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Friday, 1 April 2011

A Census April Fools' Day joke?

RG 11/20 fol 126 p 48 (image courtesy of Findmypast.co.uk)              
This looks much like a lot of other census pages, but if you examine it closely you will see that is is very odd. In fact, it is a fake. I first became aware of it after the 1881 census was indexed, and it was the subject of some discussion at the time. I don't know if anyone had picked it up before then.

The image is not easy to read, because the film from which it was scanned is faint, but you can make out enough to see that it is not a genuine part of the 1881 census. First, look at the address, 16 Acacia Gardens; there is no Acacia Gardens in Paddington in 1881, and this page is the only one that shows this address. If you browse the images around it, you will see that it is almost at the end of the enumeration district, with a blank page after it. The page before is the real end of the enumeration district, with the last four names from 4 Poplar Square. The description of this enumeration districts lists all the streets it contains, and the list does not include Acacia Gardens.

Next, the entry itself. The names themselves are perfectly normal and plausible (although you'll have difficulty finding these people in any other census), but the ages of the family are not implausible, to say the least. Now look at the birthplaces. Timbuctoo is s real place, but it is hard to believe that anyone would have six servants who were born there. And you don't see 'Australia (penal colony)' given as a birthplace very often. But the real giveaway is Pakistan, which didn't exist in 1881.  You might also find it hard to credit the occupations of Robert Goodman snr and jnr, given as 'International playboy' and 'Ponce' respectively.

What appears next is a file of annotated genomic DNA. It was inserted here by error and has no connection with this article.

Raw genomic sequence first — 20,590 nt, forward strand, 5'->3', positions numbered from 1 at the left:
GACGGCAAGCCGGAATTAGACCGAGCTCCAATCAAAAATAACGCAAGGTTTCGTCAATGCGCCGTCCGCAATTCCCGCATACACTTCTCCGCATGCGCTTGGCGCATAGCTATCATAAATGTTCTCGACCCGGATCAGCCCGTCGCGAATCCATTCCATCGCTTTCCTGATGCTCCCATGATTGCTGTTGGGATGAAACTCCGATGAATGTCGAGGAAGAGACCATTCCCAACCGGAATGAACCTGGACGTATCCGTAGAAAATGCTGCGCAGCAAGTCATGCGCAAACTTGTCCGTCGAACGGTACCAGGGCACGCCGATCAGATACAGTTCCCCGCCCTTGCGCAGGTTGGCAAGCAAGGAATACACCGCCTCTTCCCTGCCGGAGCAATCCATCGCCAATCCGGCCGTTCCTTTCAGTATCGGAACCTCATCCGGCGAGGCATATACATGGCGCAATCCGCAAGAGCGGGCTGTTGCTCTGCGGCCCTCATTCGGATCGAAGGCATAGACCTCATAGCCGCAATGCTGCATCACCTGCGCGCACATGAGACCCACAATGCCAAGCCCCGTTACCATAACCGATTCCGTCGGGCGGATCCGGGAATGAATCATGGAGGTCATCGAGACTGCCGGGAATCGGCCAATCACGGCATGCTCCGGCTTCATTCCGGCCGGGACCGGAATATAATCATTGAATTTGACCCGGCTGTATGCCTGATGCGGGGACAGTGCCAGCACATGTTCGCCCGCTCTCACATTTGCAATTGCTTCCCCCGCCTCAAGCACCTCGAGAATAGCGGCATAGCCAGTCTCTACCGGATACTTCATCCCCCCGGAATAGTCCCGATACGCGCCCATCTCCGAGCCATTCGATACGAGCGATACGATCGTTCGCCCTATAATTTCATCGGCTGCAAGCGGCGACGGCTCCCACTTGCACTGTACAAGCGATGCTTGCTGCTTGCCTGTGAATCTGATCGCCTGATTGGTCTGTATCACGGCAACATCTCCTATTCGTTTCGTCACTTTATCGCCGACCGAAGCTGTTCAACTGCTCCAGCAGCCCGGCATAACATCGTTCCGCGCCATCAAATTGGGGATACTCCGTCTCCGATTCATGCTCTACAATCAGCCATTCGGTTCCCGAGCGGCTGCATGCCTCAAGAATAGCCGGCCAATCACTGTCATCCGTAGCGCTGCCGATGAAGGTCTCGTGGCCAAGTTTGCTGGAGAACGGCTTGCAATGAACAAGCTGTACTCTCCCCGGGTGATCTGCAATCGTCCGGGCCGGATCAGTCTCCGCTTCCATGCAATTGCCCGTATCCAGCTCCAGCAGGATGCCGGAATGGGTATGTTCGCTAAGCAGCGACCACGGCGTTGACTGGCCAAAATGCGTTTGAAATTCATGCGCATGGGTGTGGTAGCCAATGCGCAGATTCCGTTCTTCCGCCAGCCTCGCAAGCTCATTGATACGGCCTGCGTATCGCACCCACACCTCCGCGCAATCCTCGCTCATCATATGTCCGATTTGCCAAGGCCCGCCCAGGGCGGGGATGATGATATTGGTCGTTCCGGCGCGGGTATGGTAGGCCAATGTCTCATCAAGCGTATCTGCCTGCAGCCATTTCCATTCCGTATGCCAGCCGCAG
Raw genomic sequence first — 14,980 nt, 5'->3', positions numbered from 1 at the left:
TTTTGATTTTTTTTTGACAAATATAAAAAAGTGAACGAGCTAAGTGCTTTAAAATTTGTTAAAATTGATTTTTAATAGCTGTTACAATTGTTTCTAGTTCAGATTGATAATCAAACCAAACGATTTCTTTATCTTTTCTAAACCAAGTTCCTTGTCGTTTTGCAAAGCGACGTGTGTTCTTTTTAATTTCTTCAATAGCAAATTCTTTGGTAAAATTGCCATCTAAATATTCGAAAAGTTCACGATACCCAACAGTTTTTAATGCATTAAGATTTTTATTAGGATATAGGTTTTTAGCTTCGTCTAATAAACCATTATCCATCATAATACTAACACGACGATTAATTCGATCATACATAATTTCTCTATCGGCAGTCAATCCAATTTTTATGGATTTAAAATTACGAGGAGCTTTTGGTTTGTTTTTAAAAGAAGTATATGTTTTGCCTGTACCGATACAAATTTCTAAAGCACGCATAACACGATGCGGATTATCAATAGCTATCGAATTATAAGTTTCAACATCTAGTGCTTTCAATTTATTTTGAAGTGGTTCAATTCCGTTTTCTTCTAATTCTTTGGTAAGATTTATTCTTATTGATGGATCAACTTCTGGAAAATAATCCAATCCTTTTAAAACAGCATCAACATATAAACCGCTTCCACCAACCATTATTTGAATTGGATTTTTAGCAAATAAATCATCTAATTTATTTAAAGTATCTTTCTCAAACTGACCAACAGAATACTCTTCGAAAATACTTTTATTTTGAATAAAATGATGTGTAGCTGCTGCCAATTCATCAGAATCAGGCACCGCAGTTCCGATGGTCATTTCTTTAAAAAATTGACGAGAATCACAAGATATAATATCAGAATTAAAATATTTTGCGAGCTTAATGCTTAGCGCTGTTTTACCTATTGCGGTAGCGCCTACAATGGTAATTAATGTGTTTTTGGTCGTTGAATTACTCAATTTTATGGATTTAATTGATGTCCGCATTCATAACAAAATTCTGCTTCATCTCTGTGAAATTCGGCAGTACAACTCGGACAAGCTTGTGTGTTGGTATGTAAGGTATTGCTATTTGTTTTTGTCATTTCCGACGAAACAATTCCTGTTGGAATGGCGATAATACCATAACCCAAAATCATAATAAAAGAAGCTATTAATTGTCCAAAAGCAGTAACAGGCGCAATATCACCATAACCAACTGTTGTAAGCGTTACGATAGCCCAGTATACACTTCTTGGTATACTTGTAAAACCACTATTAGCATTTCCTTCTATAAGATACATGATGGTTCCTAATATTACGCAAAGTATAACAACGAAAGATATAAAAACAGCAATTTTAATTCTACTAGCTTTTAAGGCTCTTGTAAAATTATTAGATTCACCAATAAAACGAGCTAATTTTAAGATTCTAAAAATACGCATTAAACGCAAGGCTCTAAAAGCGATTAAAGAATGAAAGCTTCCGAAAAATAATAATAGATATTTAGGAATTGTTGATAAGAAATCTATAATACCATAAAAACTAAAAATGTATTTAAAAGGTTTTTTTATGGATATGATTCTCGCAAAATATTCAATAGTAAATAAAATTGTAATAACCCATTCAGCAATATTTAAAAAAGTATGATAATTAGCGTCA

And finally, the handwriting is not only quite different from the rest of the district where it appears, it also has a very 20th century look about it. So the the only conclusion is that at some point before the 1980s, when this census was filmed, someone vandalized the original document. It was crudely done, and therefore doesn't stand up to close scrutiny, but it does make you wonder if it was an isolated case.

If nothing else, it is a timely reminder that you can't always take the information in a document at face value.

Did I ever mention the documents in The National Archives that we know are forgeries?

Maybe some other time...

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4 comments:

  1. This may not be a modern fake - I believe there have been instances in the US census where enumerators "made up" pages at the end of some of their districts.

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  2. Thomas, it wouldn't surprise me if that happened here too, given the way that enumerators were paid. In this case, though, there is too much about it that shrieks 'anachronism'. From the look of the handwriting it might even be in ballpoint pen, but I'd need to see the original document for that.

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  3. I agree with you about the handwriting. It does look mid-late 20th Century to me and quite possibly in ballpoint pen. Is it possible it was done when the page was microfilmed? I suppose that is a fairly tedious job so perhaps someone was trying to add a bit of interest to their day!

    Kirsty

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